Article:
6. Use an industry specific hashtag

Margaret also reminds us of the importance of using hashtags (#) when tweeting.

“My best experience and best advice is to select a hashtag that is relevant to your industry. One that those in your field can connect to. It needs to be a hashtag that will catch the eye and interest of your target audience. The hashtag should encourage those in the field to research it and then join the conversation.”

7. Prepare your chat ahead of time

Brad Lowrey, Digital Manager for Weber Shandwick, says, “Nothing kills a Twitter chat quicker than not being prepared. You should always have an agenda of topics to cover before each chat begins and regularly mention those topics during the chat so participants know what the conversation is about.”

James concurs, stating “I personally like to think up 10 questions and allot 5 minutes per question for discussion.”

8. Don’t reply to questions with a simple yes or no

Mark Kaye of Free Publicity Star reminds us of the importance of good communication by answering questions with complete sentences.

“Make sure you answer questions by repeating the question,” says Mark. “That way people don’t have to keep scrolling backwards in the conversation to figure out what you are trying to say. Say something like, ‘Yes, I do have an agent who represents me’, or ‘No, I have never done an exterior mural but I would really love to!'”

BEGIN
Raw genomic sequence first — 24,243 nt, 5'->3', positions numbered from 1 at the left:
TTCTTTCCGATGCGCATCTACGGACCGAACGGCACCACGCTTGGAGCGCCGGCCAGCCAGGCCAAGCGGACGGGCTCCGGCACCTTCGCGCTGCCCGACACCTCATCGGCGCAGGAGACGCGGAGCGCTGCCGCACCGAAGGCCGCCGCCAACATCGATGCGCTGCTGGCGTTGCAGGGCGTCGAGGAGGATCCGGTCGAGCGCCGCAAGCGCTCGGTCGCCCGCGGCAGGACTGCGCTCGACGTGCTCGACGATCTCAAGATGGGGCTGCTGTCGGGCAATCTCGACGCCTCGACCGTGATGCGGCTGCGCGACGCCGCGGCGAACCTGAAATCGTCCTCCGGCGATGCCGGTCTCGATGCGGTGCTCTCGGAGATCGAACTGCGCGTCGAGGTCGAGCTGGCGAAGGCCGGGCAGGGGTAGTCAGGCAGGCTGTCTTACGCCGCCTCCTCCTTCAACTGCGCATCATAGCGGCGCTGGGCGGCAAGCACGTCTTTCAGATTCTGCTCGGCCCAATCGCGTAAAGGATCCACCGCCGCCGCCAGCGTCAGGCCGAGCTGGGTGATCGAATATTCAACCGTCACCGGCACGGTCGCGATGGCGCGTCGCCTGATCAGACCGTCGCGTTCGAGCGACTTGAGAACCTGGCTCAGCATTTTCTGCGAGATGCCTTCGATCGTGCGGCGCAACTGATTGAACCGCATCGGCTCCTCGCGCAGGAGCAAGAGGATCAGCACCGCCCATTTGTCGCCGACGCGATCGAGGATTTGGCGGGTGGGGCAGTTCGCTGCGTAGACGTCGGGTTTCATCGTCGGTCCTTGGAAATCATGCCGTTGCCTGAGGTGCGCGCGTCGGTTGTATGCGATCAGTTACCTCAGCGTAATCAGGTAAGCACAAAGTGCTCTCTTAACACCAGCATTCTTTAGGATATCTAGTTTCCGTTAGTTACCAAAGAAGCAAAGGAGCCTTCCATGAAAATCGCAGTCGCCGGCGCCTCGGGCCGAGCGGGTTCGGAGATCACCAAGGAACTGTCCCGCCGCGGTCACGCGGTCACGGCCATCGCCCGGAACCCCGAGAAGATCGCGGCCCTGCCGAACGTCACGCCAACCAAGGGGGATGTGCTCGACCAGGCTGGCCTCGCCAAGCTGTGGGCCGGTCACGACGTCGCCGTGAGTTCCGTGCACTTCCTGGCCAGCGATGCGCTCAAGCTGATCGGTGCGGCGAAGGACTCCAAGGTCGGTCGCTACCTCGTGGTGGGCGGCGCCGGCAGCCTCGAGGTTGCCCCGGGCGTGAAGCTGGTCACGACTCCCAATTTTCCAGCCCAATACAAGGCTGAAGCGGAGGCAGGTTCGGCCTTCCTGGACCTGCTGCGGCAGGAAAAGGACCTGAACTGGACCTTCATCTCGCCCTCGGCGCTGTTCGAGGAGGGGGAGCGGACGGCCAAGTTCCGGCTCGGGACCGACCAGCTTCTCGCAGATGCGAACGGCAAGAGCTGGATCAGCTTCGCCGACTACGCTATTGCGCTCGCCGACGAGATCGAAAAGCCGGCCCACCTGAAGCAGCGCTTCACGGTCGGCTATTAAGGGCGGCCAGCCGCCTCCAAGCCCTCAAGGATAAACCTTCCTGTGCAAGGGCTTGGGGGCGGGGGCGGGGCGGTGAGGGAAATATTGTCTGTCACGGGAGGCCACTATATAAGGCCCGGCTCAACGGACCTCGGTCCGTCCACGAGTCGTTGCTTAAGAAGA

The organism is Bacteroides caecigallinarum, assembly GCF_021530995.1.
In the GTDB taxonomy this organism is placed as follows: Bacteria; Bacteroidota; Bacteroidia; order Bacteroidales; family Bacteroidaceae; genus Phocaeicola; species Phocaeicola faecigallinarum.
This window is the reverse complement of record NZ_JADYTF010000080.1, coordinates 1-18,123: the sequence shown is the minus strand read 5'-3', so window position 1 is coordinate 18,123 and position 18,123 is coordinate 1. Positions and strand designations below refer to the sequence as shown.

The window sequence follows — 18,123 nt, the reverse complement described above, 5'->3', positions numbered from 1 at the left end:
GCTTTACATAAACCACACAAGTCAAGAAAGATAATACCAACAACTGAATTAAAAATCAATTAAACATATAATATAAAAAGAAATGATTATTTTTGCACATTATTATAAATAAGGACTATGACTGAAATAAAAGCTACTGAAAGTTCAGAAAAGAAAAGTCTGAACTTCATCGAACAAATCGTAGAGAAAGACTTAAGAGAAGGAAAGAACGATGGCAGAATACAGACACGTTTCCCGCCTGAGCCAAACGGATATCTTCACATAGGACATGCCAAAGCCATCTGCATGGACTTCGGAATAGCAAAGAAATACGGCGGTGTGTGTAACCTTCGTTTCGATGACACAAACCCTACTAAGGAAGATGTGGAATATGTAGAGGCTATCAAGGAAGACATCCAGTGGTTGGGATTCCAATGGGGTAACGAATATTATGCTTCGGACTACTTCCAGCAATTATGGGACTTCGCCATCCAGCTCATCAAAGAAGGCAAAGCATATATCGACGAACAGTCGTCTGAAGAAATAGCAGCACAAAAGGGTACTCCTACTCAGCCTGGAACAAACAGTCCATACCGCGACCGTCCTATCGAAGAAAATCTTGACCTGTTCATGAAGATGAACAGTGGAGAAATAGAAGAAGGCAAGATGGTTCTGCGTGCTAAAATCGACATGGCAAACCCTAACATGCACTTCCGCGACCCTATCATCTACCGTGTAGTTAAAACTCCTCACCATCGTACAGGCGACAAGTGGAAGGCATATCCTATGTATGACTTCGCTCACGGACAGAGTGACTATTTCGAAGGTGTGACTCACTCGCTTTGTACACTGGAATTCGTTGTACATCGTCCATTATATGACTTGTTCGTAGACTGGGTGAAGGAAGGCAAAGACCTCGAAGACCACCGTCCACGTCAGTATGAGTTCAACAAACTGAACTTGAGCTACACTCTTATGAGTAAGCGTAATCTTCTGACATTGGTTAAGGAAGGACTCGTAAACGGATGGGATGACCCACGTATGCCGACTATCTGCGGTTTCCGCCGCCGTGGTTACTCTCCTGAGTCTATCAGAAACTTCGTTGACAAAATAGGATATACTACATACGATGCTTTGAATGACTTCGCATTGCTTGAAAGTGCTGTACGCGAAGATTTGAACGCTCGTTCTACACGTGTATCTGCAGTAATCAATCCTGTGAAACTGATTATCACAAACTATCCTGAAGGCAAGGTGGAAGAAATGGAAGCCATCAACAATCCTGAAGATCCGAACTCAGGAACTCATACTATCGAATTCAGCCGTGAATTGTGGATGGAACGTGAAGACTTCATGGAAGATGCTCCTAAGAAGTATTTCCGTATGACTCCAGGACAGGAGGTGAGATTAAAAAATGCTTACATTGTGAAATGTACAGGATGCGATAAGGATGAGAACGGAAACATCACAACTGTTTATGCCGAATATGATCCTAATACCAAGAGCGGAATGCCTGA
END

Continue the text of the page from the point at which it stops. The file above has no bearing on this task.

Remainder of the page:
9. Use a Twitter app to manage the conversation

“Tracking a Twitter chat just on Twitter.com can become very difficult, very quickly—especially if the level of participation increases. Using a platform like Tweet Chat, Hootsuite, or Sprout Social to place the chat into a single stream window can help out immensely,” says Brad.

“My personal favorite to use is Tweet Chat as is helps me focus only on the chat and every tweet sent is automatically appended with the chat hashtag.”

10. Don’t forget to announce your next chat

Mark says, “Schedule and announce your next chat at the end of your chat. People love schedules! If they like your chat they will definitely want to know when the next one is. So the last thing you tweet should be the time of your next chat!”

11. Create a chat transcript

Because Twitter chats can be difficult to follow, and some of your fans may be in different time zones and unable to attend, it’s a good idea to create a text transcript and post it on your blog.

Not only will the transcript benefit your readers, but it’s a good way to do a little market research! For instance, by looking at which questions sparked the most interest, you’ll know what your fans want to see more of in your art, or what they want you to teach them in your workshops.

Twitter chats definitely require some effort, but they’re worth it! If you stick with a regular chat schedule and discuss topics that appeal to your audience, you’ll increase your fan base and perhaps even discover valuable insights about your industry that can help grow your business.